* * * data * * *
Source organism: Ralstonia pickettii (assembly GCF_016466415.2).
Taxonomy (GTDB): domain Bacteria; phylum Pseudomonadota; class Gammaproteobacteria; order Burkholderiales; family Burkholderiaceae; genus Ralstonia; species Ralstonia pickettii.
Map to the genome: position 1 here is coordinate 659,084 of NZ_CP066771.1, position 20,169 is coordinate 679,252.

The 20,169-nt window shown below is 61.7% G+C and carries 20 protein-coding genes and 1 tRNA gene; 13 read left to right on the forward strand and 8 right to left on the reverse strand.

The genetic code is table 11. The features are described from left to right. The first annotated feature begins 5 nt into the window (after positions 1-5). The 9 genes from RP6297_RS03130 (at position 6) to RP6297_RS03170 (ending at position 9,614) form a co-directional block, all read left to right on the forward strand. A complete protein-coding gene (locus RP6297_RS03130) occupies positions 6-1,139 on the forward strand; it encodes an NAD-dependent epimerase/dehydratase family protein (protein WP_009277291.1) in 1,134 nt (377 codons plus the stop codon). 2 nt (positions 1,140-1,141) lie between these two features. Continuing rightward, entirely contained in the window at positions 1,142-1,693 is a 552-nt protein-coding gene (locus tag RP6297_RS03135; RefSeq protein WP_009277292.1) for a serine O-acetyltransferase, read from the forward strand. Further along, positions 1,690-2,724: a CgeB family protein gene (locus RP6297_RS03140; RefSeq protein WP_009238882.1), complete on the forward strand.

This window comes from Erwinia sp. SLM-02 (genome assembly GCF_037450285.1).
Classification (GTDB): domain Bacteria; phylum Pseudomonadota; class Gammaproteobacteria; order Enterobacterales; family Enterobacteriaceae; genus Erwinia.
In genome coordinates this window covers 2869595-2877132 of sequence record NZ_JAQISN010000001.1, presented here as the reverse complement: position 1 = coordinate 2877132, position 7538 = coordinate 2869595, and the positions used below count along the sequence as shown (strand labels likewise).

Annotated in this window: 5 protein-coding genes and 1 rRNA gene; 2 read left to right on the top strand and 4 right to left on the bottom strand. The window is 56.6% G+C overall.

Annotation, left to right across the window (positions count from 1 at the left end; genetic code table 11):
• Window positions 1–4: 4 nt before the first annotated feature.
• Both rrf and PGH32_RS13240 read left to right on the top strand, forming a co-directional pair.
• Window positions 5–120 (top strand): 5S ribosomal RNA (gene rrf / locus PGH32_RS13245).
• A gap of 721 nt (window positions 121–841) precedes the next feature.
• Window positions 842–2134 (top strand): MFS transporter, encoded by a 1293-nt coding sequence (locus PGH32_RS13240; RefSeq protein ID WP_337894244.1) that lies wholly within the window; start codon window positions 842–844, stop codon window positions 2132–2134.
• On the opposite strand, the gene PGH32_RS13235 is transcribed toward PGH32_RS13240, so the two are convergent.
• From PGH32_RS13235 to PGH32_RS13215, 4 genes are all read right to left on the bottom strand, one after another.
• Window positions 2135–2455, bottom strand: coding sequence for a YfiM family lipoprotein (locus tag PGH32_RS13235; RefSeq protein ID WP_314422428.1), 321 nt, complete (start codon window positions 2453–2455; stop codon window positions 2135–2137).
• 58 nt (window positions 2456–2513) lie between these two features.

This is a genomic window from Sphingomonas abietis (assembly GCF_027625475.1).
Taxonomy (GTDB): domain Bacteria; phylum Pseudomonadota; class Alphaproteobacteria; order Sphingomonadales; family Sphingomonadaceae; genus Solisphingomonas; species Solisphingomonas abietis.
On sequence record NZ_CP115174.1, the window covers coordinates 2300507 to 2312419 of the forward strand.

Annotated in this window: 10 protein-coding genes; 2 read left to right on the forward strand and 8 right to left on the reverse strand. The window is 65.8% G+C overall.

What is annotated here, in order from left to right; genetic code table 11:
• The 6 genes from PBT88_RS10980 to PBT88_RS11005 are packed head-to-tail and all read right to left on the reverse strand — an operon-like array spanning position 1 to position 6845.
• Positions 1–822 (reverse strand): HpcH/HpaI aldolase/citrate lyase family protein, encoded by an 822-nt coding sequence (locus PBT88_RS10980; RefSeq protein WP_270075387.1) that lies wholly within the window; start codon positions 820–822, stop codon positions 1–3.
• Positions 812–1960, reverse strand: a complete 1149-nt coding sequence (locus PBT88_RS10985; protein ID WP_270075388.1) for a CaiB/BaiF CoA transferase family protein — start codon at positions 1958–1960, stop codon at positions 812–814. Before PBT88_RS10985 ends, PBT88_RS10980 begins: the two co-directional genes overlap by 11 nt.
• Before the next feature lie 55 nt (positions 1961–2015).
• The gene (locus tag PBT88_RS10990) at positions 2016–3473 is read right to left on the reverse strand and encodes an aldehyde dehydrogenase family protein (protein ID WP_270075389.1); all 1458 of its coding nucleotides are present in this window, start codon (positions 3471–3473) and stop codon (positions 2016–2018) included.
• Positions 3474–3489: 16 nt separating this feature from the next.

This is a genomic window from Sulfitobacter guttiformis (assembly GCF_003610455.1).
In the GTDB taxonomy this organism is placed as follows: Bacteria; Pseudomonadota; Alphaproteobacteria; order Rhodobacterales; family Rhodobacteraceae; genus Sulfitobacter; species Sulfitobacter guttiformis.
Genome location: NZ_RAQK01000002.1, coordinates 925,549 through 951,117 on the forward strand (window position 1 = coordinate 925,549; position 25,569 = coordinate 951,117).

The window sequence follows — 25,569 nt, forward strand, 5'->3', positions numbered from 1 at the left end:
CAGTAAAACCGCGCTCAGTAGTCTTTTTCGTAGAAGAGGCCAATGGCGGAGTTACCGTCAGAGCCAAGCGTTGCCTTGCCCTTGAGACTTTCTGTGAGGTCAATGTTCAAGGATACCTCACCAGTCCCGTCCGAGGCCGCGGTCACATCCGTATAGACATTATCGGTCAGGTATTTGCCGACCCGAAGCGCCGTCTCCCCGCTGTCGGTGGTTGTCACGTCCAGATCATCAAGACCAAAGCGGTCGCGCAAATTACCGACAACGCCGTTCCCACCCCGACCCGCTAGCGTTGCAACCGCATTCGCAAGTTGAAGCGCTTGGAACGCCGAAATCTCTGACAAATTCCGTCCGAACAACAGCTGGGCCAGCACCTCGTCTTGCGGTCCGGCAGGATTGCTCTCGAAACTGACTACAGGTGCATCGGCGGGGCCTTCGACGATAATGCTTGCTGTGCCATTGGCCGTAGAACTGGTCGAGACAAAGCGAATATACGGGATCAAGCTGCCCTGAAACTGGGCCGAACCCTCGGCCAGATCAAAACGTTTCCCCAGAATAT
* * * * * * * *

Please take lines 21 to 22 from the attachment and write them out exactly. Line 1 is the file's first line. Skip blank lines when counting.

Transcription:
Taxonomy (GTDB): domain Bacteria; phylum Pseudomonadota; class Alphaproteobacteria; order Sphingomonadales; family Sphingomonadaceae; genus Solisphingomonas; species Solisphingomonas abietis.
On sequence record NZ_CP115174.1, the window covers coordinates 2300507 to 2312419 of the forward strand.